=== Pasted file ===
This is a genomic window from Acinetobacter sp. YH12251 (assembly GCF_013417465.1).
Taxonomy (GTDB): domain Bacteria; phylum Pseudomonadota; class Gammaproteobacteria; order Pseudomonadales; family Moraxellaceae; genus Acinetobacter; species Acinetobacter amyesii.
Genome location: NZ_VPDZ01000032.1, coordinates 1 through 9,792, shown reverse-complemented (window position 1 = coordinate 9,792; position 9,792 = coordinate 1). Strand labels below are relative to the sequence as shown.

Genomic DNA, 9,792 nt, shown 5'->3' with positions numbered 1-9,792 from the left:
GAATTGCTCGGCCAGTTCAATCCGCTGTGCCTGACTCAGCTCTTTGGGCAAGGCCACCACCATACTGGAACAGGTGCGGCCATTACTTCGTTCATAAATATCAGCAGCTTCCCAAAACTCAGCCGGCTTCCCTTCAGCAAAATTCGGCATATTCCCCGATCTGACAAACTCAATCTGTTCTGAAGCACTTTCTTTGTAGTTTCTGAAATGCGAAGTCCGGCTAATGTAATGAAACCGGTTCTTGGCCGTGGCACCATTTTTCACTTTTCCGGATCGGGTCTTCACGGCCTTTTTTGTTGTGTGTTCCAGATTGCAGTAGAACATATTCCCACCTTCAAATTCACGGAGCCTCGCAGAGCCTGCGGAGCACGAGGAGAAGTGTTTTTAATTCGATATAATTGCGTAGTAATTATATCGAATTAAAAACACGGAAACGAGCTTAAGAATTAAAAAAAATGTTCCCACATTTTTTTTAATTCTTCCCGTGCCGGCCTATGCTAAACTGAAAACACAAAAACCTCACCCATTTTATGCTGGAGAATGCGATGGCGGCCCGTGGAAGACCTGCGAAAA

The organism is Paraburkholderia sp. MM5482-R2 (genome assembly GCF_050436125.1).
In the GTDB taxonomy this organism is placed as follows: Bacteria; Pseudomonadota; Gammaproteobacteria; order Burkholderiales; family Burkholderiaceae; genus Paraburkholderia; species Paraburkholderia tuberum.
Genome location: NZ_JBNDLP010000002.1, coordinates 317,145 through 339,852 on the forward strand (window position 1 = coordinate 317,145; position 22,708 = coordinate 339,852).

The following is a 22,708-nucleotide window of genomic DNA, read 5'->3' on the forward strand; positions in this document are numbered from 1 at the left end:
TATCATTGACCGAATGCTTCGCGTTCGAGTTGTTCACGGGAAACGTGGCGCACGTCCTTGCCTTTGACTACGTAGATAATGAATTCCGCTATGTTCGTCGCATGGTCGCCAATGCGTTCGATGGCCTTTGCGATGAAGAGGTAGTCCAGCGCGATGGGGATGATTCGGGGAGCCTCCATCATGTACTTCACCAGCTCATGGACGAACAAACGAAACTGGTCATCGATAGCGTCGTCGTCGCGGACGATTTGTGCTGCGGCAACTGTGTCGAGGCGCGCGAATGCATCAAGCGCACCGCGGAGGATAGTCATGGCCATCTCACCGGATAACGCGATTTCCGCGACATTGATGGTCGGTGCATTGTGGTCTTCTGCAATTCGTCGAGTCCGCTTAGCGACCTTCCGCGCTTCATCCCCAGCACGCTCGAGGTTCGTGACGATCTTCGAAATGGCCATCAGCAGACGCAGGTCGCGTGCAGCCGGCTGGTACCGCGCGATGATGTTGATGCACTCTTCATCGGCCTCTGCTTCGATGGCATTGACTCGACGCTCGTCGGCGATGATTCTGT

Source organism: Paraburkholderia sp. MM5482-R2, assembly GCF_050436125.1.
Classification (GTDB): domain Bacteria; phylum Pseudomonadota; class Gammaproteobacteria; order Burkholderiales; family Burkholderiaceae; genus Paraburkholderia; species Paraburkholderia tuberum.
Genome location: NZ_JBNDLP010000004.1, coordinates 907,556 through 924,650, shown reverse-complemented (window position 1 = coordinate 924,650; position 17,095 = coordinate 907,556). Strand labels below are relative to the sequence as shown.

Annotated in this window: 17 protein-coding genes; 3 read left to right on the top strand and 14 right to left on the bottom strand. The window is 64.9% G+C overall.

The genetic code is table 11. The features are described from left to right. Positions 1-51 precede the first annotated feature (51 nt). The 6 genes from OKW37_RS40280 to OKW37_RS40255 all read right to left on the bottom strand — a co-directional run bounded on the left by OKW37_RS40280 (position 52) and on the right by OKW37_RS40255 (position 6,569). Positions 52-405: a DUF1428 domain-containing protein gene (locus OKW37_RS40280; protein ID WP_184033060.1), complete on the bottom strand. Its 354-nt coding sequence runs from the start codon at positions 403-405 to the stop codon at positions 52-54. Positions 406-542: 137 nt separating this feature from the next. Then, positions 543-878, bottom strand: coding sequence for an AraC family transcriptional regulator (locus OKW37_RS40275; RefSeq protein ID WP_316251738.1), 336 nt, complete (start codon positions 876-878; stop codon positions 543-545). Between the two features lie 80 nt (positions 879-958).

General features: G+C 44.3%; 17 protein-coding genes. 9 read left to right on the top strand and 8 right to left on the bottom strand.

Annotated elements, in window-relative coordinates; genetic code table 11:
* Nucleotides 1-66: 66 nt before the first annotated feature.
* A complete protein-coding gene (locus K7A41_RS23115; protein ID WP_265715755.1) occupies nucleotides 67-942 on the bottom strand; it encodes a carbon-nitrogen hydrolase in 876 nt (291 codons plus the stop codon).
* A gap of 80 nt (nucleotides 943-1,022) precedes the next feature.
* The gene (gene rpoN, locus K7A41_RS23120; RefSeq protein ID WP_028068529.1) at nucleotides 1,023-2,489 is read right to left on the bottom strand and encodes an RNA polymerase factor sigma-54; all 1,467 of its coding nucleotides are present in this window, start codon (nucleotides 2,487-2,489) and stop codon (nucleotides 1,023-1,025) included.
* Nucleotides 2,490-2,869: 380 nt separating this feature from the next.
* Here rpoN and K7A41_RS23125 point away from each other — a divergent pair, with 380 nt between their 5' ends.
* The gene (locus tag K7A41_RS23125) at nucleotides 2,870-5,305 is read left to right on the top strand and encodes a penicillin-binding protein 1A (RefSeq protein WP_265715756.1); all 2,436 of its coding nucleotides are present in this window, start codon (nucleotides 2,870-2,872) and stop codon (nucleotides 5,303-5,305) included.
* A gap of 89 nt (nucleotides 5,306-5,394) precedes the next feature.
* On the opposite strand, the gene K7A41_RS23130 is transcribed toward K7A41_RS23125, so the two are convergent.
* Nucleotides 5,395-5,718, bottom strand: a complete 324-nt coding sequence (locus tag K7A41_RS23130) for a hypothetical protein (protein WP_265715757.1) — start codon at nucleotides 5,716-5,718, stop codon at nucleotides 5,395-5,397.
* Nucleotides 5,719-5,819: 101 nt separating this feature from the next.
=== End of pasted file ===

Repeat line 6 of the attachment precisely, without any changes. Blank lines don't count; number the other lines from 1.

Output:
The organism is Paraburkholderia sp. MM5482-R2 (genome assembly GCF_050436125.1).